Thor Cheston is co-founder of Right Proper Brewing Company. (André Chung/For The Washington Post)

Thor Cheston, 38, is the co-founder of Right Proper Brewing Company. He lives in the District.

Growing up as Thor Cheston, did you feel a lot of pressure to be, like, successful in a manly pursuit?

No, actually! I absolutely hated my name until I was about 15. I wanted my parents to rename me Scott or something. When I was 15 I grew about six inches in a year, realized that no one was likely to forget my name anytime soon.

How does one go about getting a knighthood in Belgium these days?

I was going to Belgium about once a year, and I got to know a lot of the different brewers there. I was buying a lot of Belgian beer, first for Pizzeria Paradiso, and then for Robert Wiedmaier at Brasserie Beck. One of the importers we worked with called me one day and said I had been nominated by the committee, and it was unbelievable. There were six or seven months between that and learning that I got voted in. So I got to go there and participate in a big ceremony. It was really awesome.

Did you get the sword on each shoulder?

A mashing fork.

Do you have a title now?

Sir Thor Cheston, Knight of the Brewers’ Mash Staff.

My God. Do you have a certificate or a little card you can keep in your wallet or something?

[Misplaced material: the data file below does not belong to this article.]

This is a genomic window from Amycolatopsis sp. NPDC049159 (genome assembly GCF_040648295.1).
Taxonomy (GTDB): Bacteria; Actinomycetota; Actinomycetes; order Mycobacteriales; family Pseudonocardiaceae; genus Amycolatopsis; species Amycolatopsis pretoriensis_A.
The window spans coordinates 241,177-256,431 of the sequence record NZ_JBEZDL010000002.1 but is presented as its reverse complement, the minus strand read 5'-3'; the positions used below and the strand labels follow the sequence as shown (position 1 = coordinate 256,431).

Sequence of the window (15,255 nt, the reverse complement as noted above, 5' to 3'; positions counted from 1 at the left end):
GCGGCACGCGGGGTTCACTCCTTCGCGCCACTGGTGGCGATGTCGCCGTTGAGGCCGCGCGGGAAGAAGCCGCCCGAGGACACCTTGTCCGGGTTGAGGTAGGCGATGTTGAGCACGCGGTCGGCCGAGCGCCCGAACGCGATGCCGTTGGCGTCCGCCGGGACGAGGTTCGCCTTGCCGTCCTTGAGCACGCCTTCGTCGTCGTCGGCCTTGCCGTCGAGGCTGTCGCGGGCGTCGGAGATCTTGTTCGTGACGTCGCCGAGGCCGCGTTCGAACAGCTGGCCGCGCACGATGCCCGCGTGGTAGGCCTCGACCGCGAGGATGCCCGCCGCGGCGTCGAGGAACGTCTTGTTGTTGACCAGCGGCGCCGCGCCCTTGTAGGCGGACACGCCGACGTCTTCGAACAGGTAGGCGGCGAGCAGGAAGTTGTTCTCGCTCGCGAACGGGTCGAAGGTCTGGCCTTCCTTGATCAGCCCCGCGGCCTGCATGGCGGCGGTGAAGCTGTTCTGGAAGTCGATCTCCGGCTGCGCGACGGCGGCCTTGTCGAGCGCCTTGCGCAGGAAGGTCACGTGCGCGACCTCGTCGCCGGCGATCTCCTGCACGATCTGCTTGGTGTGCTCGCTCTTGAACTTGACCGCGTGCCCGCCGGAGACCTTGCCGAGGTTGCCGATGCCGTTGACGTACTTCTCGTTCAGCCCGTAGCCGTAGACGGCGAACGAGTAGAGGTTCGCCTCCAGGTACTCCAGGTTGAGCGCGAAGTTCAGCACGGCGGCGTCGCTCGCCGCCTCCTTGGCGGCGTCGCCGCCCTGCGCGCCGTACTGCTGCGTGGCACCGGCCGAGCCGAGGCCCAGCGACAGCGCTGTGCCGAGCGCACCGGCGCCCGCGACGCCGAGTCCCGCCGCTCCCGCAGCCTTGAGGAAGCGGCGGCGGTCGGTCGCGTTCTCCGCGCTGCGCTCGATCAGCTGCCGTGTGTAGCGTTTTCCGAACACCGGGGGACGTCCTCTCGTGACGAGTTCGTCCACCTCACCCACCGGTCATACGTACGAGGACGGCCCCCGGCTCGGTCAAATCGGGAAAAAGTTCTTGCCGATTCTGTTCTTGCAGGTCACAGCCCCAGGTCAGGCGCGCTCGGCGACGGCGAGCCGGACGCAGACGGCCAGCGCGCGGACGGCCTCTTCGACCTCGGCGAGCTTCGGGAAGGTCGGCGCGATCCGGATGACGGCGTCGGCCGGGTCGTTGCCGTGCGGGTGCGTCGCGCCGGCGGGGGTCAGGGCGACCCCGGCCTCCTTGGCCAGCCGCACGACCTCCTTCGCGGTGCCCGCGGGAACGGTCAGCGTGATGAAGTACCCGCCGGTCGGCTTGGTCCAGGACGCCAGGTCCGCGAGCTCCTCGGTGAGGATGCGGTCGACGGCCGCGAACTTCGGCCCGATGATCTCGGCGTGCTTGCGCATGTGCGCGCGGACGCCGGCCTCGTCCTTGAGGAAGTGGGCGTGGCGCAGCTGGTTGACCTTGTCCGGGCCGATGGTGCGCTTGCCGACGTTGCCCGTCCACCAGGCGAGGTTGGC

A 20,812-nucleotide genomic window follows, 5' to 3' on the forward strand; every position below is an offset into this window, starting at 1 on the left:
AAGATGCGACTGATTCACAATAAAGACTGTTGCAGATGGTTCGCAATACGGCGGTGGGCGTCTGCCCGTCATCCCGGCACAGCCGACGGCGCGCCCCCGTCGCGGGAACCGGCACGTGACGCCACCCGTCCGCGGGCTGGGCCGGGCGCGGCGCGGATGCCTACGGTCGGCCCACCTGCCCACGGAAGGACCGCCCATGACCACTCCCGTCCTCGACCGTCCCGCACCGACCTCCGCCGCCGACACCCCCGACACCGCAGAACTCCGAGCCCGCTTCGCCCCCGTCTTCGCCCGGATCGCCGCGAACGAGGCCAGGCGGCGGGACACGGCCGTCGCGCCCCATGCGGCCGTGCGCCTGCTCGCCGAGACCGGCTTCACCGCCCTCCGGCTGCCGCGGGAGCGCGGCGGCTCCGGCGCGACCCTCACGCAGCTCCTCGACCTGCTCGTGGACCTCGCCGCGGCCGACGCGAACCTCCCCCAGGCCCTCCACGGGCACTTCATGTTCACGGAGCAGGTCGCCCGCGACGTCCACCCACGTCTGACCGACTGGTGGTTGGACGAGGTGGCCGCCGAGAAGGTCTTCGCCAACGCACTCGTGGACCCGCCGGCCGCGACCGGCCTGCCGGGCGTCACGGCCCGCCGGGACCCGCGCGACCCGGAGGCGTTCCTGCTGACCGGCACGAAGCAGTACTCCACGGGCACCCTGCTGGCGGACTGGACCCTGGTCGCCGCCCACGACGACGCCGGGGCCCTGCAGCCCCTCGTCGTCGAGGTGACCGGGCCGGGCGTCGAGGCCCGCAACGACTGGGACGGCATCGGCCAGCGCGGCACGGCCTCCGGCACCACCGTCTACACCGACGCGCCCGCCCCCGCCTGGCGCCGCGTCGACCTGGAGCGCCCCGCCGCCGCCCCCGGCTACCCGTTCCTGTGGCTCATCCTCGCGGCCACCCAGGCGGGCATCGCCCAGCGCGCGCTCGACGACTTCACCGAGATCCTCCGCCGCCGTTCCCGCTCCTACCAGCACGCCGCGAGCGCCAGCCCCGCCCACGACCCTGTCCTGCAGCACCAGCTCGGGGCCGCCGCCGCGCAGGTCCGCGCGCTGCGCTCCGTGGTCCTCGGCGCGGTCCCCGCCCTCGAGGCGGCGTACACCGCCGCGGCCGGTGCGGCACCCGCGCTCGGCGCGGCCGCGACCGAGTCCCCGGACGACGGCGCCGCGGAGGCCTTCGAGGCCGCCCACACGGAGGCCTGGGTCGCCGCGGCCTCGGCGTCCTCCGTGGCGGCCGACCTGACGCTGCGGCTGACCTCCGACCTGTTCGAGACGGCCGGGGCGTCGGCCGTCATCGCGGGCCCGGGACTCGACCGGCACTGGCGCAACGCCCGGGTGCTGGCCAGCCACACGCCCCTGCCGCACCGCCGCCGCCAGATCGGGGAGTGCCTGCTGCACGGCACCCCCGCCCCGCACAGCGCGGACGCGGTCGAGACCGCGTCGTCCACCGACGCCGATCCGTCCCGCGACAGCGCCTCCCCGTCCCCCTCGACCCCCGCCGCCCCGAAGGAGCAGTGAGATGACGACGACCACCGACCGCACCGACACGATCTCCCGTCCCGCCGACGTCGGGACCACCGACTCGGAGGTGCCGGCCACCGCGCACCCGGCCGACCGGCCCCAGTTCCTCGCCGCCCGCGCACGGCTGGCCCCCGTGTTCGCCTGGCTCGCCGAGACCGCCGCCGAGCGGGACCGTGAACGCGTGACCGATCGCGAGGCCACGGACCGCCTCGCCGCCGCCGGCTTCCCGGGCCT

Yeah, I have a certificate. And a medal.

When do you wear your medal?

Mostly in the shower and in bed.

What has surprised you about D.C.’s taste in beer?

That it seems to be ever-evolving. D.C. is just a wonderful community of very interested, educated consumers. They’re ready to absorb anything new or gain a greater understanding. Not just different styles and trends and things like that, but a real, fundamental, deep understanding of how beer should actually taste. That hoppy beers should be drunk fresh. And just because it’s sour doesn’t mean it’s good beer.

Is there any food that doesn’t go with beer?

Salad. There’re so many different beers out there, you can find a beer for pretty much anything.

Blueberry pie?

All the fruit beers. That’s a no-brainer.

Toothpaste?

Not food.

Okay! Disqualified. I’m reading from your website menu beer descriptions. “This brett-IPA is medium bodied but light on your palate. A touch of acidity dances playfully amongst notes of tropical and citrus fruits and fresh cut flowers.” When did it become okay to talk like this about beer? As opposed to “tastes great, less filling”?

When people started to realize that beer had more to offer. Wine has received this lofty position in the pantheon of alcoholic beverages. Garrett Oliver, in his book “The Brewmaster’s Table,” points out that wine only has one ingredient, but beer can be made with hundreds of ingredients. If you look at the spectrum of flavors that are possible in any recipe, beer is always going to win.

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